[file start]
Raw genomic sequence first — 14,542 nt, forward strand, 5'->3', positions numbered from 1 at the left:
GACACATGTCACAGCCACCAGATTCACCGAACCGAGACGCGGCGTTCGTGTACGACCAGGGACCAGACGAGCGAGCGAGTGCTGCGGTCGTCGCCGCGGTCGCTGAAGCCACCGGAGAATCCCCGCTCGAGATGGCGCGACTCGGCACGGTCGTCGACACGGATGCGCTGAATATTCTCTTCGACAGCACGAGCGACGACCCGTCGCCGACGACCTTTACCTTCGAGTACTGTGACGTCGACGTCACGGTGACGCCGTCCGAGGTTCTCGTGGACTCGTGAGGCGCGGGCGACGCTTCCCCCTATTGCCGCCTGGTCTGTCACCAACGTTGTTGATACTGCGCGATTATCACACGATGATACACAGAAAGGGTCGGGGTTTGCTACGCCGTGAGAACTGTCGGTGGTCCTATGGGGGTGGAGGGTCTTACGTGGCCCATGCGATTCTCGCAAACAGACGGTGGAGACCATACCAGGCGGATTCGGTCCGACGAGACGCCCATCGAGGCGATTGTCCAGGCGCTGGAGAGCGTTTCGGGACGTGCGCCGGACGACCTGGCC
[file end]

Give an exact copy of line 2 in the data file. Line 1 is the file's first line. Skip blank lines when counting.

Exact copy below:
GACACATGTCACAGCCACCAGATTCACCGAACCGAGACGCGGCGTTCGTGTACGACCAGGGACCAGACGAGCGAGCGAGTGCTGCGGTCGTCGCCGCGGTCGCTGAAGCCACCGGAGAATCCCCGCTCGAGATGGCGCGACTCGGCACGGTCGTCGACACGGATGCGCTGAATATTCTCTTCGACAGCACGAGCGACGACCCGTCGCCGACGACCTTTACCTTCGAGTACTGTGACGTCGACGTCACGGTGACGCCGTCCGAGGTTCTCGTGGACTCGTGAGGCGCGGGCGACGCTTCCCCCTATTGCCGCCTGGTCTGTCACCAACGTTGTTGATACTGCGCGATTATCACACGATGATACACAGAAAGGGTCGGGGTTTGCTACGCCGTGAGAACTGTCGGTGGTCCTATGGGGGTGGAGGGTCTTACGTGGCCCATGCGATTCTCGCAAACAGACGGTGGAGACCATACCAGGCGGATTCGGTCCGACGAGACGCCCATCGAGGCGATTGTCCAGGCGCTGGAGAGCGTTTCGGGACGTGCGCCGGACGACCTGGCC